Moss bugs are strange-looking insects, generally ranging from 2 to 4 mm in length. Their body is flattened, broadly shaped, and cryptically coloured so that it blends with the surrounding environment. Their head is peculiar in that the eyes are widely separated, prominent at the sides, and petiolate (positioned on short stalks). The surface of their anterior or top wings is hardened and bears a network of veins and variously shaped areolae or closed cells.
All New Zealand species lack posterior wings and are flightless. They probably spend most of their life in the wet moss on which they feed, moving very little. It is thought that if environmental conditions become drier, peloridiids move deeper into the moss layers in search of moisture and remain there until it is again suitably wet nearer to the surface.
Little is known about the biology and behaviour of New Zealand moss bugs. The life-cycle of these insects includes the egg stage, five nymphal stages, and the adult stage: once the egg has matured it develops into a nymph that feeds and grows through five stages before it finally becomes an adult.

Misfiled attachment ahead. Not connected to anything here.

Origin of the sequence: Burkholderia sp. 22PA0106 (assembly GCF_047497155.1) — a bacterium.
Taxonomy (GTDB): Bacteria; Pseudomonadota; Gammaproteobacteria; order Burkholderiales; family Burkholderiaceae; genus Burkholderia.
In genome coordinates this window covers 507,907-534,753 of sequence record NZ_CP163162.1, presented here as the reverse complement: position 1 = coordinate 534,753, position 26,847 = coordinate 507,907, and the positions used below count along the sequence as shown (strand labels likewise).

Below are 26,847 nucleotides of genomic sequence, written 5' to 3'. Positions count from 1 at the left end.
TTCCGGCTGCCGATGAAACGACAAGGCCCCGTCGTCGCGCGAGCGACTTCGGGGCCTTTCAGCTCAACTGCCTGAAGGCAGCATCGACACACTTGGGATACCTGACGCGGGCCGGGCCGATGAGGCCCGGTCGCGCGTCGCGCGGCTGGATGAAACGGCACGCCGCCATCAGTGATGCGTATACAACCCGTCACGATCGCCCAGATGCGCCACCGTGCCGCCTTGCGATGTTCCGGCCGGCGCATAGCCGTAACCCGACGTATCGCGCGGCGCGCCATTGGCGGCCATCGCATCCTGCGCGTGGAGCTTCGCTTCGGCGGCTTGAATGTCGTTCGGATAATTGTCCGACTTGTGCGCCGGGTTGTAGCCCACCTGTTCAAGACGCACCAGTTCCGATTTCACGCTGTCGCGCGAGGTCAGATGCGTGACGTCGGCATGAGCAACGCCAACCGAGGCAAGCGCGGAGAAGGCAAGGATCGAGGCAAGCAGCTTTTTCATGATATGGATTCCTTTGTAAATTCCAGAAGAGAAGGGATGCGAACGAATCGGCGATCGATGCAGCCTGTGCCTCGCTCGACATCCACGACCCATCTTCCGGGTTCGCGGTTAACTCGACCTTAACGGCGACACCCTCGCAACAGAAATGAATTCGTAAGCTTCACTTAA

The adult stage occurs mostly from December to March. Newly emerged adults – more soft-bodied and lightly coloured than mature adults – are active in January (North Island) or February (South Island). Nymphs of various stages are often found with adults, from November to December (North Island) or from January to February (South Island). Field surveys conducted during the New Zealand winter (June to September) have yielded only a few mature adults; no newly emerged adults or nymphs have been found in that season. This suggests moss bugs spend the winter in the adult and/or the egg stage.
The geographical distribution of most New Zealand peloridiid species was poorly documented before this study. We now have a better understanding of distribution patterns, but more collecting is needed in under-surveyed areas such as Northland, the Coromandel Peninsula, eastern parts of the South Island, the Chatham Islands, and Stewart Island.
The genera Xenophyes and Oiophysa occur on the North and South Islands, while the genus Xenophysella is shared between the South Island and Stewart Island, where the genus Oiophysa also occurs. Of the two main islands of New Zealand, the South Island has the greatest number of genera (3) and species (10 or 77% of the fauna) although not all species are restricted to that island. Two moss bug species are shared between the North and South Islands, eight (8) species are restricted to the South Island, and two species to Stewart Island.
This handbook was written for a wide audience, with easy-to-follow identification keys and several illustrations and maps. It is hoped it will generate interest for this fascinating group of insects.